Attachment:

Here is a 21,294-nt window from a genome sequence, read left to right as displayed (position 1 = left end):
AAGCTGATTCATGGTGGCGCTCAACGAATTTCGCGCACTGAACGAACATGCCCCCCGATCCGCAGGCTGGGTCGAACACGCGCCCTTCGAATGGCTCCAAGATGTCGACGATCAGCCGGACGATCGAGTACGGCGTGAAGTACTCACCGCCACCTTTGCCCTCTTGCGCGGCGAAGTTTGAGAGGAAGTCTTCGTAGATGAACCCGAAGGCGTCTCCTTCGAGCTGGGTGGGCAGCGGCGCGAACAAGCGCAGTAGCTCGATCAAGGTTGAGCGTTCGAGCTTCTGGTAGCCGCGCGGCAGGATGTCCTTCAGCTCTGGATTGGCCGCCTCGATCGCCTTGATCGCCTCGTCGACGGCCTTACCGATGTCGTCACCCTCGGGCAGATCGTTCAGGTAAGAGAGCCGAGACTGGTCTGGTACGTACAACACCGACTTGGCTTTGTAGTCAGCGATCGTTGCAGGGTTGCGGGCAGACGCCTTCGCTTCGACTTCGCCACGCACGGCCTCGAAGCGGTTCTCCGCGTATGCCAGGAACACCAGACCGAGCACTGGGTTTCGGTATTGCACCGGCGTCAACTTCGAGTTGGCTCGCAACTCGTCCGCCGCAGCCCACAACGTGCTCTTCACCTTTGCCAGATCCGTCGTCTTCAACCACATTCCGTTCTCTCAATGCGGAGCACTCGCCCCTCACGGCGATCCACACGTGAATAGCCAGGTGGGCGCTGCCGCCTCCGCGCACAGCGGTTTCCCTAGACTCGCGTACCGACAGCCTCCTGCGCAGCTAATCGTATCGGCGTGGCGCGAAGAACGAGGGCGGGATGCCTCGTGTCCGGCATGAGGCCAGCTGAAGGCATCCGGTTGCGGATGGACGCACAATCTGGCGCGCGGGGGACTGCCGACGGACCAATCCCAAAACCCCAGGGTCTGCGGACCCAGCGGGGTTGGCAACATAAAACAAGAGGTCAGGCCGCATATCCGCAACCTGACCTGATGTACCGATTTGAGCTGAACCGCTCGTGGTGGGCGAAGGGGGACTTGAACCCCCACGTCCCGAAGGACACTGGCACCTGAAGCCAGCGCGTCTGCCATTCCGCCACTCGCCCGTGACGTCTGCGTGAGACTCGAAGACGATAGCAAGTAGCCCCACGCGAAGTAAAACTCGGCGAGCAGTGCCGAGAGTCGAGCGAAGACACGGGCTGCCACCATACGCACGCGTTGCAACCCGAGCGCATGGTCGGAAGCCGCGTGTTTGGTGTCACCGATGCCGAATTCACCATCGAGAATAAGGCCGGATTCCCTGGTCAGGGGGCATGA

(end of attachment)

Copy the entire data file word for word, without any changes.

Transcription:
Here is a 21,294-nt window from a genome sequence, read left to right as displayed (position 1 = left end):
AAGCTGATTCATGGTGGCGCTCAACGAATTTCGCGCACTGAACGAACATGCCCCCCGATCCGCAGGCTGGGTCGAACACGCGCCCTTCGAATGGCTCCAAGATGTCGACGATCAGCCGGACGATCGAGTACGGCGTGAAGTACTCACCGCCACCTTTGCCCTCTTGCGCGGCGAAGTTTGAGAGGAAGTCTTCGTAGATGAACCCGAAGGCGTCTCCTTCGAGCTGGGTGGGCAGCGGCGCGAACAAGCGCAGTAGCTCGATCAAGGTTGAGCGTTCGAGCTTCTGGTAGCCGCGCGGCAGGATGTCCTTCAGCTCTGGATTGGCCGCCTCGATCGCCTTGATCGCCTCGTCGACGGCCTTACCGATGTCGTCACCCTCGGGCAGATCGTTCAGGTAAGAGAGCCGAGACTGGTCTGGTACGTACAACACCGACTTGGCTTTGTAGTCAGCGATCGTTGCAGGGTTGCGGGCAGACGCCTTCGCTTCGACTTCGCCACGCACGGCCTCGAAGCGGTTCTCCGCGTATGCCAGGAACACCAGACCGAGCACTGGGTTTCGGTATTGCACCGGCGTCAACTTCGAGTTGGCTCGCAACTCGTCCGCCGCAGCCCACAACGTGCTCTTCACCTTTGCCAGATCCGTCGTCTTCAACCACATTCCGTTCTCTCAATGCGGAGCACTCGCCCCTCACGGCGATCCACACGTGAATAGCCAGGTGGGCGCTGCCGCCTCCGCGCACAGCGGTTTCCCTAGACTCGCGTACCGACAGCCTCCTGCGCAGCTAATCGTATCGGCGTGGCGCGAAGAACGAGGGCGGGATGCCTCGTGTCCGGCATGAGGCCAGCTGAAGGCATCCGGTTGCGGATGGACGCACAATCTGGCGCGCGGGGGACTGCCGACGGACCAATCCCAAAACCCCAGGGTCTGCGGACCCAGCGGGGTTGGCAACATAAAACAAGAGGTCAGGCCGCATATCCGCAACCTGACCTGATGTACCGATTTGAGCTGAACCGCTCGTGGTGGGCGAAGGGGGACTTGAACCCCCACGTCCCGAAGGACACTGGCACCTGAAGCCAGCGCGTCTGCCATTCCGCCACTCGCCCGTGACGTCTGCGTGAGACTCGAAGACGATAGCAAGTAGCCCCACGCGAAGTAAAACTCGGCGAGCAGTGCCGAGAGTCGAGCGAAGACACGGGCTGCCACCATACGCACGCGTTGCAACCCGAGCGCATGGTCGGAAGCCGCGTGTTTGGTGTCACCGATGCCGAATTCACCATCGAGAATAAGGCCGGATTCCCTGGTCAGGGGGCATGA